A few years ago, Vidya Balan stepped into her character in The Dirty Picture (2011) by gaining weight and swaying her body to unapologetically raunchy songs. In the teaser for the November 24 release Tumhari Sulu, she owns her sexuality through her voice instead, turning on a seductively soft purr. Clad in cotton sarees and sporting a mangalsutra and bindi, Balan’s titular character Sulu contradicts Hindi cinema’s cherished assumption that women with sexy voices must have appropriately hot bodies to match.
Portrayals of female bodies in Hindi cinema have long been offering insights into deeply entrenched sexism. But its maneuverings around women’s voices also indicate how gender relations play out in numerous social and cultural spheres.
In Aitraaz (2004), erstwhile model Sonia’s voice is stuck in a perennial purr. Sonia (Priyanka Chopra) runs into her ex-boyfriend Raj (Akshay Kumar) at a party, and sets out to seduce him although she is aware that he is married. An ambitious woman who chases power and money, Sonia is the archetypical Bollywood vamp: she does not want children, is in control of her own sexuality, and exerts control over the men around her.
Sonia’s authoritative and seductive voice indicates the sexually confident woman’s inherent villainy. It also demonstrates that the texture of women’s voices is inextricably linked with the appearance of their bodies.
Adhering to the dictum that women are meant to be seen and not heard, audiences are seldom interested in only hearing a listening to a woman’s voice without looking at her body. Consequently, women do not often play the role of narrator in Hindi movies.
Kal Ho Naa Ho (2003) features the female protagonist narrating her own story. Although terminal cardiac patient Aman’s joie de vivre forms the backbone of the film, it is punctuated by Naina’s observations. Naina (Preity Zinta) is granted space and autonomy to introduce herself and her world as the narrator of the film. Although she does not have an authoritative sway over the film the way external male narrators often do, she tells her story with conviction, and is occasionally heard in scenes where she does not feature physically.
Disembodied feminine voices have always been a source of great curiosity for men in Hindi films. In Abhimaan (1973), popular playback singer Subir (Amitabh Bachchan) gets captivated by the distant sound of a woman singing and is driven to inspect the source of the voice. When he learns that it belongs to Uma (Jaya Bhaduri), his attraction for the voice and its owner conflate, and he marries her hastily.
Subir introduces Uma to playback singing, but is helplessly jealous when Uma turns out to be more successful than him. Uma doesn’t care for the fame and success that her voice has acquired for her, but pines for her husband’s company. Her singing voice is Uma’s identity, but it is snugly wound up in her husband and his voice. Even the songs she sings reflect the changing dynamic she shares with Subir.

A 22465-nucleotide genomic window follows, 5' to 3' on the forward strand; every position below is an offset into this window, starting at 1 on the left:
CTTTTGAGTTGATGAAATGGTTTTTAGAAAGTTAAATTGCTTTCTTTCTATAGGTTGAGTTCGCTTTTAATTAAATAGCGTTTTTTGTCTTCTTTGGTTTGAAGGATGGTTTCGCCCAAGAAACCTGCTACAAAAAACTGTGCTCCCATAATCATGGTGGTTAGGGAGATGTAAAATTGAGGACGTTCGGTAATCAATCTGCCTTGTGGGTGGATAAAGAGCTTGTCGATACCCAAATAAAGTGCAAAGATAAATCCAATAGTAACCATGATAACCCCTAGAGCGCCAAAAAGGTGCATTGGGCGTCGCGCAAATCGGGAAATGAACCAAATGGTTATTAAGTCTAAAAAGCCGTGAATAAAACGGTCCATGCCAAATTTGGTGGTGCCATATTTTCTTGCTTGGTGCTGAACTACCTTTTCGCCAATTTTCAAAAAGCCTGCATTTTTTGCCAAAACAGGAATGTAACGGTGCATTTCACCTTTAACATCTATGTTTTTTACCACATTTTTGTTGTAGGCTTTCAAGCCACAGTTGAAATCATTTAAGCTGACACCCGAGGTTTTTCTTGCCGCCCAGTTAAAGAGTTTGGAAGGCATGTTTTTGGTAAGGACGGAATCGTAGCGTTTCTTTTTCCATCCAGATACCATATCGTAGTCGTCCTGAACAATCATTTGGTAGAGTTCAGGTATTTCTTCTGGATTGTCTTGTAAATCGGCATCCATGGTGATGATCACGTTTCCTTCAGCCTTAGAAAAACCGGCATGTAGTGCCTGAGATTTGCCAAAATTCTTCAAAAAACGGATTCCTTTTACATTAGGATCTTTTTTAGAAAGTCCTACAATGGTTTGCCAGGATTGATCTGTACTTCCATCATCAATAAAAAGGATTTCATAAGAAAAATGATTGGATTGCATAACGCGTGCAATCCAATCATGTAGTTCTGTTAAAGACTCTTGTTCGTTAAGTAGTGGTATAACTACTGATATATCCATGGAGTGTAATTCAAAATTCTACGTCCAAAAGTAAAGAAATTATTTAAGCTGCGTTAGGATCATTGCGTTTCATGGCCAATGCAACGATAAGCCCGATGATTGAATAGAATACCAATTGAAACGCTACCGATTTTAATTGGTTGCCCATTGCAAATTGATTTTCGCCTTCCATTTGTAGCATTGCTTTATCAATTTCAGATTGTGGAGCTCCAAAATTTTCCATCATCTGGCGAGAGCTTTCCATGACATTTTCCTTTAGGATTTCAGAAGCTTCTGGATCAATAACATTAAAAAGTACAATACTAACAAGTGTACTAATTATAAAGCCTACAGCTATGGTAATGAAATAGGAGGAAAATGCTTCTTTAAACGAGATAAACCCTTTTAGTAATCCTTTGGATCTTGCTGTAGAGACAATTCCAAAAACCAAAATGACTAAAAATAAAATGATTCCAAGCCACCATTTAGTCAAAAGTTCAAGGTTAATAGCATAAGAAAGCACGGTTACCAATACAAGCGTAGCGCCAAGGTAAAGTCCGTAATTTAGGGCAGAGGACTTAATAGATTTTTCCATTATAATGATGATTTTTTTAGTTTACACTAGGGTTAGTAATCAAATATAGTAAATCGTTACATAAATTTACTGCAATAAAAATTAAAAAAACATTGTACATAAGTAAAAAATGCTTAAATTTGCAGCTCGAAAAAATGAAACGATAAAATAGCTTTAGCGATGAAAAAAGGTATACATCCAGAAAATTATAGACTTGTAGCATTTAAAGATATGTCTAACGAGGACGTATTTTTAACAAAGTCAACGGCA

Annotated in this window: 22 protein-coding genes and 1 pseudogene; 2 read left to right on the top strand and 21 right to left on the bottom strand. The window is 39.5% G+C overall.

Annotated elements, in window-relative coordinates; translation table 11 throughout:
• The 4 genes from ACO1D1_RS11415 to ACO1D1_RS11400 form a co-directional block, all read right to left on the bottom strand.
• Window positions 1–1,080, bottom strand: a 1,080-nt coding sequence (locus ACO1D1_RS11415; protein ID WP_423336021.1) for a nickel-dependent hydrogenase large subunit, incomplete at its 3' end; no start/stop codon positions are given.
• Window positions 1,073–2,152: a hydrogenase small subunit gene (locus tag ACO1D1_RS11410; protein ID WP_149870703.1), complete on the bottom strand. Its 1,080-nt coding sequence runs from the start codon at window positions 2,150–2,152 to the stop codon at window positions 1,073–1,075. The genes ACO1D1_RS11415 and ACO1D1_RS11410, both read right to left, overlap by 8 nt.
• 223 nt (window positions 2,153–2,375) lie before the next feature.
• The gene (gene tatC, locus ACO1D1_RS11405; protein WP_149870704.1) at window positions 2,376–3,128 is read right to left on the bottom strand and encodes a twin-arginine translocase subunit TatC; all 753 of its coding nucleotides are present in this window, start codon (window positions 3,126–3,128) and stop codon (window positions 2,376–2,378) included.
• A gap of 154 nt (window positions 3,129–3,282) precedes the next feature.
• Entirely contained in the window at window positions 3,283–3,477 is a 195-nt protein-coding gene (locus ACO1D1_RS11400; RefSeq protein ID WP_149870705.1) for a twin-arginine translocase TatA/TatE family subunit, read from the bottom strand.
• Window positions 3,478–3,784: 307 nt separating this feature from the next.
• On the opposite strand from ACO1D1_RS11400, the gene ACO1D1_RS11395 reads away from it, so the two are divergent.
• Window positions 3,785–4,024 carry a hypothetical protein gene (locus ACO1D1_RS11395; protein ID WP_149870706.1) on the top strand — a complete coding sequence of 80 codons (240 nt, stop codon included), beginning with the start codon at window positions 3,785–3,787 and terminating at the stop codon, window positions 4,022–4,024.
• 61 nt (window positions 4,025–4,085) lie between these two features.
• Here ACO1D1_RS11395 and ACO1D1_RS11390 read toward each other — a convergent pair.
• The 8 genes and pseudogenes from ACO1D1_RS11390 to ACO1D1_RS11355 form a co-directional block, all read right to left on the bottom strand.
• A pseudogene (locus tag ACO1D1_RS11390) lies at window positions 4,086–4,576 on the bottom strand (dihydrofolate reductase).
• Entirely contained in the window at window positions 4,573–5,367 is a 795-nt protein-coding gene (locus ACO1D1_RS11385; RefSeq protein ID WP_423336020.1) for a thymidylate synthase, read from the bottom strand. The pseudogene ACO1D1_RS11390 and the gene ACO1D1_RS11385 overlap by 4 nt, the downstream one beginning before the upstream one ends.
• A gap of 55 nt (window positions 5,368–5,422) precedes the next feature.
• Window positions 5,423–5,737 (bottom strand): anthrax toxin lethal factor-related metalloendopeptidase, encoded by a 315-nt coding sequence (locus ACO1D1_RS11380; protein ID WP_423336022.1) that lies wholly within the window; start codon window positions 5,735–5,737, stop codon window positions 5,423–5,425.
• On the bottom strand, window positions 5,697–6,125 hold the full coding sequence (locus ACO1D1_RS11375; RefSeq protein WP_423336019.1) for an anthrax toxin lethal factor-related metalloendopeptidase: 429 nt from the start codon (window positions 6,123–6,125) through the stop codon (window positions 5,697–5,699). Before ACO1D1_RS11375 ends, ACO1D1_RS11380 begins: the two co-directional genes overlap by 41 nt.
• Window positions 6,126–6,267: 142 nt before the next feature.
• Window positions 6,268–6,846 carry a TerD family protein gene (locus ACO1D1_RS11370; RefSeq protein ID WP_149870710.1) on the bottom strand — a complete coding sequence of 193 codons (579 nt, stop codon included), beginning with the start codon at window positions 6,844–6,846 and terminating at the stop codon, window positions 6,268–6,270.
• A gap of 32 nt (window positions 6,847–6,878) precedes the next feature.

The lines she croons, Piya aise roothe, ki hothon se mere sangeet rootha (My beloved is so angry that music has fled has fled my lips), turn out to be eerily prophetic when a heartbroken Uma returns to her village and miscarries her baby. She descends into a dreary silence that is broken only when her husband reclaims his lost identity by singing on a public platform.
It is not uncommon for female characters to lose their voices along with losing the affection of the men they love. But in Imtiaz Ali’s Jab We Met (2007), both Aditya and Geet slide into silent depression when they have difficult break-ups, and wind up helping each other find their voices.
When Geet (Kareena Kapoor) first meets the serious and troubled Aditya (Shahid Kapoor), her effervescent personality consistently bubbles over into her speech. Her chatty monologue drives Aditya to insult her, reflecting the attitude that men are taught to have about women’s tendency for conversation. But Geet’s chirpiness eventually inspires Aditya to rediscover his own singing voice. When he encounters her months later, Aditya finds that a recent heartbreak has left her bereft. He helps Geet reclaim her voice and chutzpah and reunites her with her ex-boyfriend. Geet’s voice changes as her personality evolves, and also helps her understand which man she really desires.
The voices of female characters in Hindi films are bound up either in the men in their lives or in their own bodies. When they find their voices, they often do it by reclaiming ownership over their bodies and standing up to the men who oppress them.
In Mirch Masala (1987), a lecherous tax collector loots a local village and regularly picks its women to satiate his sexual appetite. Sonbai (Smita Patil) is the only one to stand up against the Subedar. While other women flee his rampaging henchmen, she uses her voice to belittle him. Her powerful presence appeals to the Subedar, and he propositions her. An insulted Sonbai retaliates by slapping the Subedar, who orders his goons to chase the woman down for him.
With several men in hot pursuit, Sonbai winds up seeking refuge in a masala factory populated by women. Because she raises her voice, both literally and metaphorically, the other women at the factory eventually stand up for themselves as well.
While the climax features the other village women screaming as they retaliate against the Subhedar by flinging chilly powder into his eyes, Sonbai is eerily silent. Her voice resonates in the fervent screams of the other women who have finally found the courage to rebel.